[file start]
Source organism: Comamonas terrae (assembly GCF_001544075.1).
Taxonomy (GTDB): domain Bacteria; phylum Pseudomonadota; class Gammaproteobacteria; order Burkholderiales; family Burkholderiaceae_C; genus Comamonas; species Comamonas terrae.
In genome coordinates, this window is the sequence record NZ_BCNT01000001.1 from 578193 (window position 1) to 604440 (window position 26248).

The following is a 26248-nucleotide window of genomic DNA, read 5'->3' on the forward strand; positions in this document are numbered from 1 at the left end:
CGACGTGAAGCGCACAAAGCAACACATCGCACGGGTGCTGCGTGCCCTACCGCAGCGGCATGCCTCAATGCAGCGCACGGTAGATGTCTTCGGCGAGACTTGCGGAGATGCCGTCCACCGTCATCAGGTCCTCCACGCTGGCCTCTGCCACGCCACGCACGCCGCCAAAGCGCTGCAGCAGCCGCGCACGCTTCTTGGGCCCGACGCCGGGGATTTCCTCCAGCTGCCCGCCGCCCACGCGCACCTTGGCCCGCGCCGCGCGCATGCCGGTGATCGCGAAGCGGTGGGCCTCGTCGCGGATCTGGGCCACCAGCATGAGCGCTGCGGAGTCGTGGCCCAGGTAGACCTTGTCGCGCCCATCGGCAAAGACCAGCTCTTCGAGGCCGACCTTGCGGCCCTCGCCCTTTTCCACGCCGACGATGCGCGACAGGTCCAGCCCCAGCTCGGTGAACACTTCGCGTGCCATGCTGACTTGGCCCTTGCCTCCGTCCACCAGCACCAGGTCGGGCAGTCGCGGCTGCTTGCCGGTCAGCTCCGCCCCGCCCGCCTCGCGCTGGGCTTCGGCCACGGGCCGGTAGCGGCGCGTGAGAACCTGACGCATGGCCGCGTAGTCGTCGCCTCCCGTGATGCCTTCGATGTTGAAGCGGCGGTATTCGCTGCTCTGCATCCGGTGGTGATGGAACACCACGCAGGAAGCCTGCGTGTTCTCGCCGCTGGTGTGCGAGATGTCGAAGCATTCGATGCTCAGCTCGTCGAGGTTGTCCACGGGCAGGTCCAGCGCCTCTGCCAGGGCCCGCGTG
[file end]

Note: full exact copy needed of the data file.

Source organism: Comamonas terrae (assembly GCF_001544075.1).
Taxonomy (GTDB): domain Bacteria; phylum Pseudomonadota; class Gammaproteobacteria; order Burkholderiales; family Burkholderiaceae_C; genus Comamonas; species Comamonas terrae.
In genome coordinates, this window is the sequence record NZ_BCNT01000001.1 from 578193 (window position 1) to 604440 (window position 26248).

The following is a 26248-nucleotide window of genomic DNA, read 5'->3' on the forward strand; positions in this document are numbered from 1 at the left end:
CGACGTGAAGCGCACAAAGCAACACATCGCACGGGTGCTGCGTGCCCTACCGCAGCGGCATGCCTCAATGCAGCGCACGGTAGATGTCTTCGGCGAGACTTGCGGAGATGCCGTCCACCGTCATCAGGTCCTCCACGCTGGCCTCTGCCACGCCACGCACGCCGCCAAAGCGCTGCAGCAGCCGCGCACGCTTCTTGGGCCCGACGCCGGGGATTTCCTCCAGCTGCCCGCCGCCCACGCGCACCTTGGCCCGCGCCGCGCGCATGCCGGTGATCGCGAAGCGGTGGGCCTCGTCGCGGATCTGGGCCACCAGCATGAGCGCTGCGGAGTCGTGGCCCAGGTAGACCTTGTCGCGCCCATCGGCAAAGACCAGCTCTTCGAGGCCGACCTTGCGGCCCTCGCCCTTTTCCACGCCGACGATGCGCGACAGGTCCAGCCCCAGCTCGGTGAACACTTCGCGTGCCATGCTGACTTGGCCCTTGCCTCCGTCCACCAGCACCAGGTCGGGCAGTCGCGGCTGCTTGCCGGTCAGCTCCGCCCCGCCCGCCTCGCGCTGGGCTTCGGCCACGGGCCGGTAGCGGCGCGTGAGAACCTGACGCATGGCCGCGTAGTCGTCGCCTCCCGTGATGCCTTCGATGTTGAAGCGGCGGTATTCGCTGCTCTGCATCCGGTGGTGATGGAACACCACGCAGGAAGCCTGCGTGTTCTCGCCGCTGGTGTGCGAGATGTCGAAGCATTCGATGCTCAGCTCGTCGAGGTTGTCCACGGGCAGGTCCAGCGCCTCTGCCAGGGCCCGCGTG